Tine Stull 1
Sgt. William Hardin sits in Tina Stull's dragster as Sgt. Cameron Hubbard and Pfc. Jorge Oliver talk with Stull about the car. "It was pretty cool to sit in the car, but I wouldn't want to drive it," said Hardin.

FORT SAM HOUSTON, Texas -- Tina Stull is many things: wife, mother, cancer survivor and race car driver. Stull visited Fort Sam Houston Nov. 19 to speak about her experiences at the 32nd Medical Brigade Thanksgiving Prayer Breakfast.

Following the breakfast she parked her dragster at the Rocco Dining Facility, visited with Soldiers and signed autographs.

"I really appreciate the Soldiers who serve, because the job they do allows me to do what I do," she said. "My getting to drive race cars is entertainment. People in the military are changing history. It's important that when they go out to do their job, they know they are fully supported here at home."

In 1998, Stull went to the Frank Hawley Drag Racing School in Pomona, Calif., but didn't start drag racing until 2002 after being diagnosed with cutaneous T-cell lymphoma.

"In 2002, I was diagnosed with terminal cancer and was told I had three years to live," said Stull.

"I had to make some decisions about what I wanted to do with the time I had left. I decided that racing was one of the things I had been putting on the back burner but something I really wanted to do."

When Stull went back to the doctor they told her, "You don't have cancer, we can't find it; we don't know how to explain the pathology reports, so just go home."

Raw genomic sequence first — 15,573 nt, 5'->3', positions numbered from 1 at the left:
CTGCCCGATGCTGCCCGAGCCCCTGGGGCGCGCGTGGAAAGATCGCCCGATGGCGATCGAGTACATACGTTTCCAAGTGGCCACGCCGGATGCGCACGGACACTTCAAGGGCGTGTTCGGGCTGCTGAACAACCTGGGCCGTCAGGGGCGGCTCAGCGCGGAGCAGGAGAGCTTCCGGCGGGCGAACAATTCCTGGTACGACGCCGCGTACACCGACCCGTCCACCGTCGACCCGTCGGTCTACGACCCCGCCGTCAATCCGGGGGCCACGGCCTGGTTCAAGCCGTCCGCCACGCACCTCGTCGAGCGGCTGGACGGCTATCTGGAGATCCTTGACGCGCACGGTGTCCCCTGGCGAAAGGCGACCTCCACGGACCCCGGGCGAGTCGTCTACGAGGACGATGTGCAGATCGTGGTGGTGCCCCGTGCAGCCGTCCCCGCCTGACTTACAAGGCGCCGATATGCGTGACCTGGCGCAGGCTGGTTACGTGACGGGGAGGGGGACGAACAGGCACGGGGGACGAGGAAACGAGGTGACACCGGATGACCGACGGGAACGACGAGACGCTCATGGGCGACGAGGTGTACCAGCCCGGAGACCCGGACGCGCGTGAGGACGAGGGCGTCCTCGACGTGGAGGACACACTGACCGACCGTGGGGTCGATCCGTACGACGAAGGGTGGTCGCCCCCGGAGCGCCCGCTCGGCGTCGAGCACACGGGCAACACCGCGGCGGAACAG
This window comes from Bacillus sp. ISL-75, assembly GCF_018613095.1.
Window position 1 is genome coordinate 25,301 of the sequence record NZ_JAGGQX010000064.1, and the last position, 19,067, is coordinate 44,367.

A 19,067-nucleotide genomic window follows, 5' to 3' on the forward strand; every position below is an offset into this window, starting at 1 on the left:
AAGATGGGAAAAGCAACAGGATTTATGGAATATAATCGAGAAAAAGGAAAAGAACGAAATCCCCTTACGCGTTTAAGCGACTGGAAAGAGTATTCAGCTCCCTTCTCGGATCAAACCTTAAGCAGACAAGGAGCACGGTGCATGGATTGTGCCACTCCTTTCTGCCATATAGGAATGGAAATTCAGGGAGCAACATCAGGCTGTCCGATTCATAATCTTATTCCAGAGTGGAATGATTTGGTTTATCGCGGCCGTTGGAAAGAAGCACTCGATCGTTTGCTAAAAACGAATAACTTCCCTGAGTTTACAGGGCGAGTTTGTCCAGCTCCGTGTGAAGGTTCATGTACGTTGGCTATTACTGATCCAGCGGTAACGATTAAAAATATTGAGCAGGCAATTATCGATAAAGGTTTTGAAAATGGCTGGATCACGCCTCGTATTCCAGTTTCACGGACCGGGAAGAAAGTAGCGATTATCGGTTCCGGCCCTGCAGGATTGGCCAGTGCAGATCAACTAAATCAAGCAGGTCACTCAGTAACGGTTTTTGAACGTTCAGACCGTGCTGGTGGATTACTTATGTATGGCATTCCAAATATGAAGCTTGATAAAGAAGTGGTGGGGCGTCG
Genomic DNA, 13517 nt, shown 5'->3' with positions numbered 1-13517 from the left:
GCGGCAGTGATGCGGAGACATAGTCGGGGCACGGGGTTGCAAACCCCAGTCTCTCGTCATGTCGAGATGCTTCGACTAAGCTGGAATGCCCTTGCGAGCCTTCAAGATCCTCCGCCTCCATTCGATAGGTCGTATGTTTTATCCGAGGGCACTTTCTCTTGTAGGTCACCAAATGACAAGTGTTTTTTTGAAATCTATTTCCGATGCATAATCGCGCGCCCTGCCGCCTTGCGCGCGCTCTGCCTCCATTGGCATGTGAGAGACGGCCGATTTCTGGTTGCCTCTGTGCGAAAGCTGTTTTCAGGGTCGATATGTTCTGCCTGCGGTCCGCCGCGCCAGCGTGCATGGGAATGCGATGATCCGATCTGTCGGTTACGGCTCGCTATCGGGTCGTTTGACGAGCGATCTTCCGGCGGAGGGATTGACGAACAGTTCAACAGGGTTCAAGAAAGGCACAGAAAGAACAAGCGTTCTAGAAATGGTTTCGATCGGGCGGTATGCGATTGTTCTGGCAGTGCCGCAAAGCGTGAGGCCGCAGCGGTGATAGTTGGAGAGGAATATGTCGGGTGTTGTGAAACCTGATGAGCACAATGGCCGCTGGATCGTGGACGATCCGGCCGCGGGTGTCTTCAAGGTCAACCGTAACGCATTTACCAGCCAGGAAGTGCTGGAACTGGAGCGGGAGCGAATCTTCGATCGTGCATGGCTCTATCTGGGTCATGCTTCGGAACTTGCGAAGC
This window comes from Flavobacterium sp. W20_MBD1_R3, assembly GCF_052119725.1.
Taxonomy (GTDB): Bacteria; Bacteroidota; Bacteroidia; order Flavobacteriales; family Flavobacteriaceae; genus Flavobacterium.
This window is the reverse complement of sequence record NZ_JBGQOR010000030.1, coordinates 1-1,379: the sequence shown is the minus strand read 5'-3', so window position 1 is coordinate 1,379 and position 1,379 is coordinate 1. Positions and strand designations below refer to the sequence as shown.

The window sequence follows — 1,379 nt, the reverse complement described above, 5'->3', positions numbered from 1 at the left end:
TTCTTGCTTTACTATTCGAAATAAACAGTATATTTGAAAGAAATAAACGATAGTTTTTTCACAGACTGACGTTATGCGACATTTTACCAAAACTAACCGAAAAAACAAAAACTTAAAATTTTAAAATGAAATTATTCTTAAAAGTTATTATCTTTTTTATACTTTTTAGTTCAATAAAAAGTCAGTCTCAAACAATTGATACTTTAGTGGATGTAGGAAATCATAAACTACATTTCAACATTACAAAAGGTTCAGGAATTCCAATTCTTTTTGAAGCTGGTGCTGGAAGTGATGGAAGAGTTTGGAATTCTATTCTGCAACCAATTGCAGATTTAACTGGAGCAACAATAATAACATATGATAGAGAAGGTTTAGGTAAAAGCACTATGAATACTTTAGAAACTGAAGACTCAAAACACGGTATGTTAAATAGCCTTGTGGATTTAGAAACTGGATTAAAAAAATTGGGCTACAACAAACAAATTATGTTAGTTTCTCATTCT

She said that during the time she thought she was dying, prayer was so much a part of her life, because she felt she had no other options. "I made all my decisions based off my prayers. When I found out I was going to live I thought, why should my decisions be any different," she said.

Stull continued to pursue her racing career as a National Hot Rod Association Super Comp Dragster driver.

She currently works with several military-focused ministries to provide on-going support for the service members and their Families, and is responsible for distributing thousands of free tickets to racing events to members of the military.

"If I was going to race when I was dying, why wouldn't I race now that I was living," she said.

Page last updated Mon November 30th, 2009 at 09:50